Ambulance response times a mixed bag

THE Latrobe Valley’s ambulance service times have slightly improved over the past year but remain below the state’s average, data from Ambulance Victoria reveals.

The data, released last week, shows the region’s average ambulance response time for the September quarter was 14.1 minutes, compared to 14.52 minutes for the same timeframe last year.

The state’s median response time was 12.5 minutes.

Of the Latrobe Valley’s Code One incidents, 67.5 per cent met Ambulance Victoria’s response benchmark of 15 minutes, a 4.6 per cent increase from the September 2015 quarter.

However, this figure remains nine per cent below the state average of 76.7 per cent.

Member for Morwell Russell Northe said in order to improve response times, more resources were needed.

“While it’s all well and good to try and spruik that the latest statistics are a significant improvement, the reality is it’s only a very slight improvement, and in many categories, we still fall behind the state average,” he said.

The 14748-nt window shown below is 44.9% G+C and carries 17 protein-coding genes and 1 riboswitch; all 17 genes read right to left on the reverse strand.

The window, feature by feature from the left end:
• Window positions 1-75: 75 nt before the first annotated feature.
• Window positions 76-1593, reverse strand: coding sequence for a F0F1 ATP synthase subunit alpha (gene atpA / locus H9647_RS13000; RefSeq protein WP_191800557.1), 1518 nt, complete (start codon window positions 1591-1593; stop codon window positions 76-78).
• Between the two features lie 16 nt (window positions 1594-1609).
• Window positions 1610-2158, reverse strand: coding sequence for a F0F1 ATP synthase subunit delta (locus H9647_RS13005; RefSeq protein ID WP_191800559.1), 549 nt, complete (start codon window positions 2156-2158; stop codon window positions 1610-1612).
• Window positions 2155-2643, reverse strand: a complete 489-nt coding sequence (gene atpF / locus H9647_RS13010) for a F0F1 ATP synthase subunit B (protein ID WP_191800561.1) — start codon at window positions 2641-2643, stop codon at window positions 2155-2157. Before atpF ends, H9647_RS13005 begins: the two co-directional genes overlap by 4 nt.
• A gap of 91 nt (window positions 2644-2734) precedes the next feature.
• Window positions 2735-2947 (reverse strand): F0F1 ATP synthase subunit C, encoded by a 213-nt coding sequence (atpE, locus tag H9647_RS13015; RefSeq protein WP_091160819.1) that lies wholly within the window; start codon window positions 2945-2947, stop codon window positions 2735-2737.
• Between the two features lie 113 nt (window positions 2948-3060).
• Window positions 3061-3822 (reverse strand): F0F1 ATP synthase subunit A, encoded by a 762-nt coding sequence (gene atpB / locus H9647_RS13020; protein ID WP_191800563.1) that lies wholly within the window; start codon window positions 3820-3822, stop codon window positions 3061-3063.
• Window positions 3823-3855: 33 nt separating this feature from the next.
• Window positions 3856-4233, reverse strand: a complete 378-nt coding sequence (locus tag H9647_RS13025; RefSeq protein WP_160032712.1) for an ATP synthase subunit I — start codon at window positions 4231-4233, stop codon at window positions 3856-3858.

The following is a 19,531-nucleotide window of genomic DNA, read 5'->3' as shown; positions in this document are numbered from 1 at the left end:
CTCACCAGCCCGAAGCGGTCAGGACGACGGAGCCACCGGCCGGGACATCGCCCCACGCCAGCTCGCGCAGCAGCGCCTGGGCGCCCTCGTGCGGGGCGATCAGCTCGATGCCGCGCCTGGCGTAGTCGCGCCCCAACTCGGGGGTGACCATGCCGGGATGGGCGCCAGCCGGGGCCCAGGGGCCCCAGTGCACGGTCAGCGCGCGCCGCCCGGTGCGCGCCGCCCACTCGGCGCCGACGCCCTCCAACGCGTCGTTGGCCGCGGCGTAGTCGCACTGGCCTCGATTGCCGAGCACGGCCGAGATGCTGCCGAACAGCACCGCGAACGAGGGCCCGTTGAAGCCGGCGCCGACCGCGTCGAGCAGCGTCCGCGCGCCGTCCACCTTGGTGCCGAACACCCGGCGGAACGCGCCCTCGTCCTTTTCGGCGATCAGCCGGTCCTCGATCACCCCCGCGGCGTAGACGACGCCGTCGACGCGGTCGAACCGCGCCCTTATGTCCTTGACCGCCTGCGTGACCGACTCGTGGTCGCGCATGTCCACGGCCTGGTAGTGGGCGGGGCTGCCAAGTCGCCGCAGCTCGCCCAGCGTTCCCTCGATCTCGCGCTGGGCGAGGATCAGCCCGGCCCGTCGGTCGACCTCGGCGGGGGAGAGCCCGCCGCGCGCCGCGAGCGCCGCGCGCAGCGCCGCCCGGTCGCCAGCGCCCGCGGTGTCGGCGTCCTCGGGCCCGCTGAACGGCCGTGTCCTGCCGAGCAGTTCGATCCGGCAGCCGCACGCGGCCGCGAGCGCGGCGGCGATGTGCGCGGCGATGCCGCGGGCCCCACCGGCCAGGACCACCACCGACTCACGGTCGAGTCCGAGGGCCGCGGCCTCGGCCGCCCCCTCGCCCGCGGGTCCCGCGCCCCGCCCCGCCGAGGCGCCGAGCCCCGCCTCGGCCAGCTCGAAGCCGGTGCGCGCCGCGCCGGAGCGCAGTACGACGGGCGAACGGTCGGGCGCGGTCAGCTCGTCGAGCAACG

“We know our paramedics do an amazing job and their absolute best, but the reality is to improve response times we need more resources servicing the Latrobe Valley.”

The Traralgon Ambulance Station, soon to be rebuilt, is resourced 24-hours and has a full-time MICA team manager on site to respond to emergencies as a MICA paramedic.

A MICA single responder is also based in Traralgon to provide additional high level clinical support.

From early October, Traralgon firefighters have been dispatched to calls for heart attack and non-breathing patients at the same time as local paramedics, in a bid to cut response times. It is not yet known what impact this has had on emergency responses.

Ambulance Services Minister Jill Hennessy said state-wide ambulance response times were the best they had been in five years.

“The government is continuing to invest in ambulance services in Traralgon and the Latrobe Valley whether it’s rebuilding the Traralgon ambulance station to give paramedics the modern and safe facilities they need, or through our $60 million Response Time Rescue Fund to provide faster emergency responses,” she said.